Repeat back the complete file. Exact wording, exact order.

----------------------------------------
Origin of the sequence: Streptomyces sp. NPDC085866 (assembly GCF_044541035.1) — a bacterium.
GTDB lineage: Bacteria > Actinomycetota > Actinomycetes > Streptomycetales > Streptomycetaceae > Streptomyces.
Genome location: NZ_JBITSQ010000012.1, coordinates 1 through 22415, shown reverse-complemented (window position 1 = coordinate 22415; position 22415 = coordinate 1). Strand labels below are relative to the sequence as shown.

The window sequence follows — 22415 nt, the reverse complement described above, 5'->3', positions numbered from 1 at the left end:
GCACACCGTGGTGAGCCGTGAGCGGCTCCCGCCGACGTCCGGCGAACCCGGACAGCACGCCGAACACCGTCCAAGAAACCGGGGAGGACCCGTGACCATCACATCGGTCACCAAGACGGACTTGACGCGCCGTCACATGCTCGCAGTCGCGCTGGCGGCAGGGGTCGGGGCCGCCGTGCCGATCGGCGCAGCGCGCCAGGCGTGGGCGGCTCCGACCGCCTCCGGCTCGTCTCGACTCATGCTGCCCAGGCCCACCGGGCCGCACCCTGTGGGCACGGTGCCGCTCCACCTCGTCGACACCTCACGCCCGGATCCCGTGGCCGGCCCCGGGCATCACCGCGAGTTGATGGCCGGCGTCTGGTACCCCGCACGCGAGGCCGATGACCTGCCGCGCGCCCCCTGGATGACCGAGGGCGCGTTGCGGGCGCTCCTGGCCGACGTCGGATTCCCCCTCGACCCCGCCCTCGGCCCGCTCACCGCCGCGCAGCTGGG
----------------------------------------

Origin of the sequence: Streptomyces sp. NPDC085866 (assembly GCF_044541035.1) — a bacterium.
GTDB lineage: Bacteria > Actinomycetota > Actinomycetes > Streptomycetales > Streptomycetaceae > Streptomyces.
Genome location: NZ_JBITSQ010000012.1, coordinates 1 through 22415, shown reverse-complemented (window position 1 = coordinate 22415; position 22415 = coordinate 1). Strand labels below are relative to the sequence as shown.

The window sequence follows — 22415 nt, the reverse complement described above, 5'->3', positions numbered from 1 at the left end:
GCACACCGTGGTGAGCCGTGAGCGGCTCCCGCCGACGTCCGGCGAACCCGGACAGCACGCCGAACACCGTCCAAGAAACCGGGGAGGACCCGTGACCATCACATCGGTCACCAAGACGGACTTGACGCGCCGTCACATGCTCGCAGTCGCGCTGGCGGCAGGGGTCGGGGCCGCCGTGCCGATCGGCGCAGCGCGCCAGGCGTGGGCGGCTCCGACCGCCTCCGGCTCGTCTCGACTCATGCTGCCCAGGCCCACCGGGCCGCACCCTGTGGGCACGGTGCCGCTCCACCTCGTCGACACCTCACGCCCGGATCCCGTGGCCGGCCCCGGGCATCACCGCGAGTTGATGGCCGGCGTCTGGTACCCCGCACGCGAGGCCGATGACCTGCCGCGCGCCCCCTGGATGACCGAGGGCGCGTTGCGGGCGCTCCTGGCCGACGTCGGATTCCCCCTCGACCCCGCCCTCGGCCCGCTCACCGCCGCGCAGCTGGG